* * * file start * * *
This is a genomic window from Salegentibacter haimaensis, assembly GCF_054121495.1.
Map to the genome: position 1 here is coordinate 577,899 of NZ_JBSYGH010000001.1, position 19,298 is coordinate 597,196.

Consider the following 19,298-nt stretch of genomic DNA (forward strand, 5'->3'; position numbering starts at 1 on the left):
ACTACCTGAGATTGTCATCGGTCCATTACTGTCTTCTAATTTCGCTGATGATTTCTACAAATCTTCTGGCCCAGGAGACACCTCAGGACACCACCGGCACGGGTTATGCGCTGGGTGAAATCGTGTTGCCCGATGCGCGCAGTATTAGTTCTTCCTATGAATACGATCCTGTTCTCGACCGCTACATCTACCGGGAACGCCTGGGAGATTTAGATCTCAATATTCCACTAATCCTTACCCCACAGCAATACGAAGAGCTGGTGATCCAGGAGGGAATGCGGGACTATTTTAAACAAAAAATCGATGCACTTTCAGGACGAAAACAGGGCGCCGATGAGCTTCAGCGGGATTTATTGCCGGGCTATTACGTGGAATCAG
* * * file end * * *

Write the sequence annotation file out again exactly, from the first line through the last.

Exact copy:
This is a genomic window from Salegentibacter haimaensis, assembly GCF_054121495.1.
Map to the genome: position 1 here is coordinate 577,899 of NZ_JBSYGH010000001.1, position 19,298 is coordinate 597,196.

Consider the following 19,298-nt stretch of genomic DNA (forward strand, 5'->3'; position numbering starts at 1 on the left):
ACTACCTGAGATTGTCATCGGTCCATTACTGTCTTCTAATTTCGCTGATGATTTCTACAAATCTTCTGGCCCAGGAGACACCTCAGGACACCACCGGCACGGGTTATGCGCTGGGTGAAATCGTGTTGCCCGATGCGCGCAGTATTAGTTCTTCCTATGAATACGATCCTGTTCTCGACCGCTACATCTACCGGGAACGCCTGGGAGATTTAGATCTCAATATTCCACTAATCCTTACCCCACAGCAATACGAAGAGCTGGTGATCCAGGAGGGAATGCGGGACTATTTTAAACAAAAAATCGATGCACTTTCAGGACGAAAACAGGGCGCCGATGAGCTTCAGCGGGATTTATTGCCGGGCTATTACGTGGAATCAG